I can't seem to help myself but seemingly without trying I make every situation into an abstraction suitable for analysis and then do some quick and dirty thinking to come up with a preliminary conclusion. Whether I'm hard wired this way or it's a product of my education and specifically the approach I was taught to do economics, I can't say. The thing is, of necessity I throw away a lot of detail. The modeling says that's ok; indeed it's a necessity. If I want that detail later, I can go back for it, at least that's my rationalization.
Now as my senses are noticeably diminishing in their sharpness, I'm having doubts. What if one takes the experience as a thing in itself, not as an example of a general principle. Then throwing things away is simply reducing the experience. Shouldn't we want the experience in its fullness?
This line of thought brings to mind Aldous Huxley's The Doors of Perception. If one does a Google search on that title, one gets hits like "druglibrary.org" and "mescaline.com" I guess I don't need to add that I read the book when I was an undergrad. My recollection, tarnished as that may be, is that Huxley argued that a child takes in experience in all its fullness, but that is overwhelming. A child can't survive on his own. As the child matures much of that is blocking out the environment, to focus on the task that is necessary for survival. An adult blocks out most things, not necessarily for abstract reasoning but rather for narrowing focus, though the two obviously share some similarities. Huxley argued that drugs returned the adult to the child like state. I'm not sure that is true and I'm not interested in drugs here. What I want to do know is this: Are there times when instructors interfere with student learning by forcing abstractions on them espccially too early into the situation? Might it be better to stay in the situation longer and not move to the abstractions so quickly?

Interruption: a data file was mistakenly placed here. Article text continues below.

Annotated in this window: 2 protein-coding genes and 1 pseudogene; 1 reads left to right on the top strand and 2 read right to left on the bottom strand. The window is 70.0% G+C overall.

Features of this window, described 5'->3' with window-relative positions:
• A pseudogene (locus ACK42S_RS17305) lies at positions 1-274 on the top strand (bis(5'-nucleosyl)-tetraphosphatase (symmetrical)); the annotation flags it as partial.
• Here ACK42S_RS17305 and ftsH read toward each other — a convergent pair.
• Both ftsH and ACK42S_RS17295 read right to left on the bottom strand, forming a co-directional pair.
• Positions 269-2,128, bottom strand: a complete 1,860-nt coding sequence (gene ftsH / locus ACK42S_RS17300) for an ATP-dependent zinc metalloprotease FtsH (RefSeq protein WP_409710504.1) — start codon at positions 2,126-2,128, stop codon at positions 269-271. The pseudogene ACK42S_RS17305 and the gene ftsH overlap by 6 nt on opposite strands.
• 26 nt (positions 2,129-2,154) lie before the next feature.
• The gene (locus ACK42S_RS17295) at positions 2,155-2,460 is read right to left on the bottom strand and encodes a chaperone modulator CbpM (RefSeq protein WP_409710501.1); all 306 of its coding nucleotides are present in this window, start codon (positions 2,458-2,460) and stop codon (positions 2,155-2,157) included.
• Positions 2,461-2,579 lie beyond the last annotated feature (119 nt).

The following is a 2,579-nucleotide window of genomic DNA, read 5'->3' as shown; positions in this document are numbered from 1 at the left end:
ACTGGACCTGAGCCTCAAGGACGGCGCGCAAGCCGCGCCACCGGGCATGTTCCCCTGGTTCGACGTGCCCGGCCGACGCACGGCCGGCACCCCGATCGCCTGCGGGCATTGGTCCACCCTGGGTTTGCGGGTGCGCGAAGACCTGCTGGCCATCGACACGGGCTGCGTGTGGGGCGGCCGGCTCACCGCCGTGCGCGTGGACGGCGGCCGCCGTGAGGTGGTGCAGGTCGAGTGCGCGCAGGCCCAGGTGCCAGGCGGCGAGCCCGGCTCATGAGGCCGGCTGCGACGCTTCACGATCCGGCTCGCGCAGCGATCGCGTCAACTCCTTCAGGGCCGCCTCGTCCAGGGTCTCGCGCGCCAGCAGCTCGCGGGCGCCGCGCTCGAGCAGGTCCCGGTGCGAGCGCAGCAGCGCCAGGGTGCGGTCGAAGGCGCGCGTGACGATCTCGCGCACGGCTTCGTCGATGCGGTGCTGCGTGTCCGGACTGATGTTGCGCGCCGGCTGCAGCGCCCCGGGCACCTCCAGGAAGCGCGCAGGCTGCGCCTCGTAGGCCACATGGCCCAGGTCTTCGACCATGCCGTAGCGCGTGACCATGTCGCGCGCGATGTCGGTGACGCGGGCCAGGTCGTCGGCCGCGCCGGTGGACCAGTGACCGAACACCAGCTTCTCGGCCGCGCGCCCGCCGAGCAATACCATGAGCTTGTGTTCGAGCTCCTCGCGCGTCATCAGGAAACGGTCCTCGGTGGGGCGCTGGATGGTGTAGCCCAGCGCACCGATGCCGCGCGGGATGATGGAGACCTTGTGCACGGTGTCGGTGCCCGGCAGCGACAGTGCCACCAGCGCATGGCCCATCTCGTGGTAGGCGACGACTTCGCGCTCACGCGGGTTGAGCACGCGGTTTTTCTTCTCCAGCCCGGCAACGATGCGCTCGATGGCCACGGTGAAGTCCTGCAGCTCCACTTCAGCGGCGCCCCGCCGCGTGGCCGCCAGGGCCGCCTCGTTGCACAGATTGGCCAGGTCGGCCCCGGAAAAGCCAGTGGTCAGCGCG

I don't know the answer to those questions. What I do know is that my own universe about how to teach has turned upside down on this issue since I've embraced instructional technology. Consider the case study method. I know we frowned on it as faculty in the Economics department, including some of the very best instructors, because the case method masks the theory. Now, I would embrace the case method as a way of providing richness for the student that would engage them and deepen their learning. But when I see a case (at least in the business/management arena) I have the abstraction approach inside me. What of the students, however? Do they learn to abstract based on the cases? If not, do they get something out it? Do they perhaps get more than if they had a prior theoretical background?